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I have a question about open source software.

Questions: Where do you get legal advice from?

Do you have to find a lawyer specialised in software issues right from the bat, or do you get legal advice from lawyers that may join the community later on?

Is there any other way a newly created open source organization may seek advice on legal issues?

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By paying for it? – TZHX Jul 4 '12 at 12:19
@TZHX: but the question still remains. where do you find a lawyer who can speak intelligently about the peculiarities of open source software? If you pick just any lawyer, you might be payong for a lot of study time. – Bryan Oakley Jul 4 '12 at 12:39
Did you consider contacting a lawyer that deals with copyright? – Jarrod Roberson Jul 4 '12 at 23:37
@JarrodRoberson Copyright law knowledge is a necessity for such a lawyer, but FOSS licensing is way more specific and less-known. I mean, until recently, the validity of GPL as an enforceable license was disputed in the USA... – K.Steff Jul 5 '12 at 0:04
Please specify country - it completely depends on that. – James Jul 5 '12 at 7:50
up vote 11 down vote accepted

The Software Freedom Law Centre or Electronic Frontier Foundation are good places to start.

The Software Freedom Law Center provides pro-bono legal services to developers of Free, Libre, and Open Source Software. More >>

From the Internet to the iPod, technologies are transforming our society and empowering us as speakers, citizens, creators, and consumers. When our freedoms in the networked world come under attack, the Electronic Frontier Foundation (EFF) is the first line of defense... From the beginning, EFF has championed the public interest in every critical battle affecting digital rights.

Blending the expertise of lawyers, policy analysts, activists, and technologists, EFF achieves significant victories on behalf of consumers and the general public. EFF fights for freedom primarily in the courts, bringing and defending lawsuits even when that means taking on the US government or large corporations. By mobilizing more than 140,000 concerned citizens through our Action Center, EFF beats back bad legislation. In addition to advising policymakers, EFF educates the press and public...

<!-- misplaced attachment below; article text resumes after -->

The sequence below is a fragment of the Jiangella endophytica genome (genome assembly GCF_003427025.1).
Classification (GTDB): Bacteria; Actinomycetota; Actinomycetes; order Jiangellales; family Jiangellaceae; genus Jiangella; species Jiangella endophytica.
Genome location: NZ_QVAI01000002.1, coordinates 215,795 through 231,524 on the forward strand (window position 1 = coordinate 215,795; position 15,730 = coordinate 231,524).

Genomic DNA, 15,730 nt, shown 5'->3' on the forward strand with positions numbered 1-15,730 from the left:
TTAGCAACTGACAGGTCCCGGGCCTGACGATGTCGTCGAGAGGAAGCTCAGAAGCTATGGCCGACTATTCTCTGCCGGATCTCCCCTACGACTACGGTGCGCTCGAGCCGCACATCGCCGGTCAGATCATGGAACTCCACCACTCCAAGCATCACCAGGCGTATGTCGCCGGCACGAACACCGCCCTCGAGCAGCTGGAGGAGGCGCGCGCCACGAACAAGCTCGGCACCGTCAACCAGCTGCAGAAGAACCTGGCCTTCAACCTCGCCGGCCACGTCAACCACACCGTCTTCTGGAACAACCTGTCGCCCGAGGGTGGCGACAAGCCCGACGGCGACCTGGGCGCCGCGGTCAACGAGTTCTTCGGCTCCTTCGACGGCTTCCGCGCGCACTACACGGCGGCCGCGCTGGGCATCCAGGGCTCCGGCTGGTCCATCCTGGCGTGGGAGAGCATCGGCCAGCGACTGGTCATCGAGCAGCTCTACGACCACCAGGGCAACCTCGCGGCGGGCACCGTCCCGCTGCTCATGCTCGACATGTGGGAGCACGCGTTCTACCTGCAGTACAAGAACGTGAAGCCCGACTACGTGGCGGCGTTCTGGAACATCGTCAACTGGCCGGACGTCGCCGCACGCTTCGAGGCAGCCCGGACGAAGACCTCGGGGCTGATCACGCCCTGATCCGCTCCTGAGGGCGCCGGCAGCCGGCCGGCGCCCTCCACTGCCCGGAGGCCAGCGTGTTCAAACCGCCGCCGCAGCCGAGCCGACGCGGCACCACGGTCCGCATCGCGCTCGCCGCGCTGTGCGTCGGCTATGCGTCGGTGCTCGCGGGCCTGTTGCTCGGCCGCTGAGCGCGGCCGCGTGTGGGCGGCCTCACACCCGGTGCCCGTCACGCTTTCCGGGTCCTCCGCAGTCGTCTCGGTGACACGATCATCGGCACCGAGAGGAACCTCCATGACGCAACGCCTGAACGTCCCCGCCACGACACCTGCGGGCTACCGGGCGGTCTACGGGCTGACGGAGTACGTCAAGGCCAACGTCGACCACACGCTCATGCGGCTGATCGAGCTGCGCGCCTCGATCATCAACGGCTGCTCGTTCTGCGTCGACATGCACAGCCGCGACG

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+1 good suggestions - I hadn't thought of those – GlenH7 Jul 4 '12 at 11:51
+1, in the past the EFF has provided 'bona fide' legal services to open-source projects in cases they consider landmark or otherwise important. – K.Steff Jul 4 '12 at 23:20
Do they only provide to USA projects tho? – James Jul 5 '12 at 7:51
@K.Steff I think you mean "pro bono"? – Scott Whitlock Jul 5 '12 at 11:59
One would hope their advice was bona fide, too ;-) – user4051 Jul 5 '12 at 15:59

I spoke with a lawyer at Gowlings in Ottawa (for Canadian stuff). They were very professional and knowledgeable. What you want is a law firm that specializes in intellectual property law.

However, having gone through all that, I warn you they are very expensive and they told me very little that I hadn't already found out on my own by reading a legal text book on the subject of intellectual property law.

One thing of value they did for me was to draw up a commercial software license agreement, and they can also draw up a copyright assignment document that you may want contributors to sign before you accept any significant source code contributions from them. (Agreement to share the ownership between both you and them.) Again, these are things you can try to write yourself based on other ones you find around the internet, but lawyers are supposed to catch things that we might miss.

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All legal advice is local.

If the operation is based in the US, there are a few options.

  • NOLO is one option.
  • Run a google search.
  • check around in your local community as there are often free services offered from firms.

You can always call and ask various firms if they are willing to work pro bono.

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@ElYusubov - I rolled back your edit as my experience has not mirrored that statement. Any introductory conversation merely identifies if that attorney is able to assist with your concern or not. Little can be accomplished in 15 minutes, at least as far as the OP's original question presented. – GlenH7 Jul 4 '12 at 22:36

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